Selected Articles from Ha'aretz
The Silence of The Doctors
August 9, 1998
What still shocks us?
What still has the power to make us do something instead of taking a
know-nothing attitude? What are the moral responsibilities of those in
charge of our health?
Al Arir was a 60-year-old prisoner from Gaza who spent 27 years of his life
in Israeli prisons. He was hospitalized at the Sheba Medical Center,
underwent bypass surgery, spent about a month in the cardiac and respiratory
intensive care units, and died a few hours after being returned to his cell.
During the entire period of his hospitalization, including treatment in
intensive care, when he was hooked up to an artificial respirator, he was
chained to his bed with leg restraints. The story was first reported in
Ha'aretz-IHT last Thursday.
almost a month, heads of departments, physicians, nurses and others at
Sheba, all of whom swear by Israeli medicine, saw this elderly man, 20 times
a grandfather, in a serious condition, chained to his bed. Most of the time
he was alone with his guards. No one from his family, not his wife (apart
from two hasty visits) or his children, was allowed to tend to his needs. A
prisoner is a prisoner, especially if he is a Palestinian security prisoner.
dedicated, skilled medical staff at Sheba saw all this - and did nothing.
According to a hospital spokesman, only one physician, Dr. Salim Hajj Yihyeh,
tried to persuade officials of the Prisons Service to unchain Al Arir. That
effort, of course, was too little, too late. No one from the hospital's
administration or from the wards where Al Arir was treated took determined
action to get their patient's restraints removed. No one stood up and told
prison authorities that the hospital would not countenance a situation in
which a patient who was unable to breathe on his own was chained to his bed.
all saw and they all were silent. Although medical staff at hospitals have
the final say on almost everything that happens to their patients, and in
some cases also to their visitors, they suddenly took a
"know-nothing" stance, giving up their sovereignty and their
responsibility, cloaking themselves in silence and excuses. A spokesman at
the Health Ministry indirectly justified the behavior of the Sheba
personnel: "The physicians are responsible for health, and the security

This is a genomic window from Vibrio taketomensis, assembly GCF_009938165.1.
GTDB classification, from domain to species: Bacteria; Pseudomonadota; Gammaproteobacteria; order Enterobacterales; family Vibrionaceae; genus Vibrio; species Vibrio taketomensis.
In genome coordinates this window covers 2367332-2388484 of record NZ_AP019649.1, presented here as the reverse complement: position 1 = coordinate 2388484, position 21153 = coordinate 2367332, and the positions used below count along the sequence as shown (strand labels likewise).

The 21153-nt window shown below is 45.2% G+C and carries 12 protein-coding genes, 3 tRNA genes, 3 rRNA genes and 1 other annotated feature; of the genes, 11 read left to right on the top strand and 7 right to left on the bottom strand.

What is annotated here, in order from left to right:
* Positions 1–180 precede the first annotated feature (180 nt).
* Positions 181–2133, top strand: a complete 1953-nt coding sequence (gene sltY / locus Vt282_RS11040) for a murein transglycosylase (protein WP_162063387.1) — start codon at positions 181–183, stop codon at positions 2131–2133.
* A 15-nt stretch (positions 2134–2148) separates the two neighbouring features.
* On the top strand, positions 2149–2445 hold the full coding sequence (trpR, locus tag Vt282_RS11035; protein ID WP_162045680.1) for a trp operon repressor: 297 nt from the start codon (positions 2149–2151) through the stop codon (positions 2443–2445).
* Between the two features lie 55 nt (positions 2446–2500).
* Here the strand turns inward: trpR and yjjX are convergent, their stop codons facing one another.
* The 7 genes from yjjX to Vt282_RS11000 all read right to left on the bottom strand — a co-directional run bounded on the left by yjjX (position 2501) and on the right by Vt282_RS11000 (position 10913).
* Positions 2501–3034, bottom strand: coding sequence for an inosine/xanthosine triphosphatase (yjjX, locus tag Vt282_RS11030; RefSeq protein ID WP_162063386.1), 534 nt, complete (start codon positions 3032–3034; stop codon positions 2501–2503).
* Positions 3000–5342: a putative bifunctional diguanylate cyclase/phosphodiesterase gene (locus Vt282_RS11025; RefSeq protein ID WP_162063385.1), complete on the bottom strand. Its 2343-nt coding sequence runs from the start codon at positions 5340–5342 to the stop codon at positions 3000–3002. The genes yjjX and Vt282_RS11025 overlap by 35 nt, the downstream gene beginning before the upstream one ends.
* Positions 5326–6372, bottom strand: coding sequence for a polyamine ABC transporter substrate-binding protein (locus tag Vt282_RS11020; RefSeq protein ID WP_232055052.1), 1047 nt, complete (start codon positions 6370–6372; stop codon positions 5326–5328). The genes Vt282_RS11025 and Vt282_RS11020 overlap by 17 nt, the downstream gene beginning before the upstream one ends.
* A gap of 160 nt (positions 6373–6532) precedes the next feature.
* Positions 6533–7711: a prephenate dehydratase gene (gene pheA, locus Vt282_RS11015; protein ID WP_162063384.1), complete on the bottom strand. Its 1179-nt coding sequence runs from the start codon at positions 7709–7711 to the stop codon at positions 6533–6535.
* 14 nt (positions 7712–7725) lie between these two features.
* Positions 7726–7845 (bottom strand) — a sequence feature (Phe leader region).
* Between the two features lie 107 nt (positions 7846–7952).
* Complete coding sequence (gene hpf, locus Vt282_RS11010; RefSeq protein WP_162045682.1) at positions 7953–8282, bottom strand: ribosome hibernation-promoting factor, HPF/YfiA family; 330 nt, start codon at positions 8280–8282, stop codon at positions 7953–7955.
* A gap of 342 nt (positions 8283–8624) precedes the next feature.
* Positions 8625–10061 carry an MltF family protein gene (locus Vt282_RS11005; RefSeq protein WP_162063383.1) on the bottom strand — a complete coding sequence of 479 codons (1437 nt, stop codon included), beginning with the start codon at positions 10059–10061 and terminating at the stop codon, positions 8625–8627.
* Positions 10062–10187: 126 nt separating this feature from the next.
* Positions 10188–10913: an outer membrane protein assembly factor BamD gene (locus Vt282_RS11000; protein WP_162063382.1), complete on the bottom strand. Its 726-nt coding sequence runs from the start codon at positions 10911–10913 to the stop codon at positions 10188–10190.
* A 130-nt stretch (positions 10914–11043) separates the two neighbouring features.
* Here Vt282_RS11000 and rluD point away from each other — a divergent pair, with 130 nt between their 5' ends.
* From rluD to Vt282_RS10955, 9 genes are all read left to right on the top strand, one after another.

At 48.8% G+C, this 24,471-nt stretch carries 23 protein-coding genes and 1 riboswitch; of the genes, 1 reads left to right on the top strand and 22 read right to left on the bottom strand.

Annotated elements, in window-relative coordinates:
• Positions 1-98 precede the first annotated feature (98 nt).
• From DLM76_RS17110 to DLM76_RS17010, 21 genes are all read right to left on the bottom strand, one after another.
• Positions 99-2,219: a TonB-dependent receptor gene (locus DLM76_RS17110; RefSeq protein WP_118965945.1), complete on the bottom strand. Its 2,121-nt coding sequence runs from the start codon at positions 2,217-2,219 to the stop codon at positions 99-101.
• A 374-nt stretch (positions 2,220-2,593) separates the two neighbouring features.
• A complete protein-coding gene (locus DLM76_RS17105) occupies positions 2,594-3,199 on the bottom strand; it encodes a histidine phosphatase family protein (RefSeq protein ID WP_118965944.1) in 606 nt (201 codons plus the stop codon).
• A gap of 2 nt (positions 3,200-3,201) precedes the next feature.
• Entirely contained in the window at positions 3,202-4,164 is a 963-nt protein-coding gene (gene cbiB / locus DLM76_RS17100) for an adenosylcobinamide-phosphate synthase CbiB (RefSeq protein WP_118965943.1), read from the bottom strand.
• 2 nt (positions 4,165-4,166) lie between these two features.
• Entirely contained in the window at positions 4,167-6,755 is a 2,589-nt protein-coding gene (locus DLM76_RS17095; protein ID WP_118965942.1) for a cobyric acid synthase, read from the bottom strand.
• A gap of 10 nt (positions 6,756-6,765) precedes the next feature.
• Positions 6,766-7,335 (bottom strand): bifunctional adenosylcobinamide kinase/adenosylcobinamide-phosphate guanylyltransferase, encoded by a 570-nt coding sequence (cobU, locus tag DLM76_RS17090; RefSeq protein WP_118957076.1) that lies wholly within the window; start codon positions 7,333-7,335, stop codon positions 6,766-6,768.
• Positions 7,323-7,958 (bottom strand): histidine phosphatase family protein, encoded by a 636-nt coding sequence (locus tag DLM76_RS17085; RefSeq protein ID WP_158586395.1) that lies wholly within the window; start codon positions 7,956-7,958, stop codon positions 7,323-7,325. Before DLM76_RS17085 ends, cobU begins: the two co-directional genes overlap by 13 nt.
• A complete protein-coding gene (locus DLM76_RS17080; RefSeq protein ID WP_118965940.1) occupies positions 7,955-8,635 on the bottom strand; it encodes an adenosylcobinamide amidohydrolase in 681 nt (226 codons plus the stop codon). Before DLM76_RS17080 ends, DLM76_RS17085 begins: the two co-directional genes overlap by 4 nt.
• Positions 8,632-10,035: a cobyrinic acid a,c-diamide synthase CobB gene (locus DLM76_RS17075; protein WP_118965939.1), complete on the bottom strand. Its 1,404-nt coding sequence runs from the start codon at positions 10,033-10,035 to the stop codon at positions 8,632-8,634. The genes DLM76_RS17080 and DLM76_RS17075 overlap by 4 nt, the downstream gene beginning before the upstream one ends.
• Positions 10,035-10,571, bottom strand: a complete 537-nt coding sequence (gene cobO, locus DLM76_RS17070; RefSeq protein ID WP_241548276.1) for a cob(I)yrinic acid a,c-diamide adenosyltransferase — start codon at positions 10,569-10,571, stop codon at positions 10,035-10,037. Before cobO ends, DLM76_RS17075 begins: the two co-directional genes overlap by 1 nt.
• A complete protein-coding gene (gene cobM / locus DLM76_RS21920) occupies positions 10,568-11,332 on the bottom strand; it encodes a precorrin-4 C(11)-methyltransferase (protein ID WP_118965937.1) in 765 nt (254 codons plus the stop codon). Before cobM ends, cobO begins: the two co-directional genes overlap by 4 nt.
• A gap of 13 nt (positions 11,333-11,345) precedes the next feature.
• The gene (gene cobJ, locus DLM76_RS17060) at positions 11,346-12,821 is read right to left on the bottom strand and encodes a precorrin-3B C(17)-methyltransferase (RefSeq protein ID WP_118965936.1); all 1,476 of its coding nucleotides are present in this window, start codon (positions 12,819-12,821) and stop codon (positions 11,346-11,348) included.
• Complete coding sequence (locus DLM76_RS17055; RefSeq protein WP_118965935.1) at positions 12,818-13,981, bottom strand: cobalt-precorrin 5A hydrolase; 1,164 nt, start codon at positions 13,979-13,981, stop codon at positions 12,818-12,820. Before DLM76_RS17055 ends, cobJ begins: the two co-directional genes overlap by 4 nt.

men for security," he explained. The spokesman said that the ministry
has no regulations on the chaining of prisoners, reflecting the health
system's rank indifference on the subject.
Prisons Service, on the other hand, reacted with supercilious
self-righteousness. Knowing that the Al Arir story was about to break, it
issued a statement to the effect that henceforth the procedures would be
revised, but only with regard to the chaining of terminal patients. Did the
Prisons Service have to wait for Al Arir to die? And was Al Arir, a
post-bypass patient, a "terminal" case?
Al Arir was neither the first nor the last patient to be chained to his bed.
A few years ago, Dr. Ahmed Tibi made public the shocking story of a prisoner
named Intassar al-Kak, from the Silwan neighborhood of Jerusalem. She was
forced to give birth in the obstetrics ward of Meir Hospital in Kfar Sava
while chained to the bed. Less than two years ago I saw, at Hadassah
Hospital in Ein Kerem, a 14-year-old boy named Muataz Jardath, from the
village of Sa'ir in the West Bank, chained to his bed and guarded by two
soldiers to make sure he did not try to move. His parents were denied
visiting rights for a few days. The just-published annual report of the
Physicians for Human Rights group cites other cases of prisoner-patients
being chained to hospital beds.
short, the phenomenon is witnessed by many physicians in nearly every
hospital. They are signatories to the Hippocratic Oath and to the 1975 Tokyo
Declaration of the World Medical Association, which states: "The doctor
shall not countenance, condone nor participate in the practice of torture or
other forms of cruel, inhuman or degrading procedures, whatever the offense
of which the victim of such procedures is suspected, accused or
guilty," including armed conflict and civil strife. Nevertheless, the
majority of our physicians do not lift a finger in the face of what they
in Northern Ireland it was police physicians who informed the public of the
torture being administered in interrogation rooms, in Israel physicians are
the ones who give torture the kosher seal. It is clear from the testimony of
many Palestinian interrogees that the physicians' only goal is to prevent
the disruption of the interrogation due to the collapse of prisoners. Apart
from that, their health and well-being are of no interest to them. The
Israel Medical Association is mute on the subject.
health system, a source of pride for its professional achievements, has
failed one of its supreme ethical tests. With the power and status these
first-class physicians enjoy in Israeli society, they could play a key role
in the preservation of human rights. Instead, most of them prefer to immerse
themselves in their world of research and medicine, shutting their eyes to
the atrocities they witness. They will never be able to say "I did not
see," "I did not know," or "What could I do?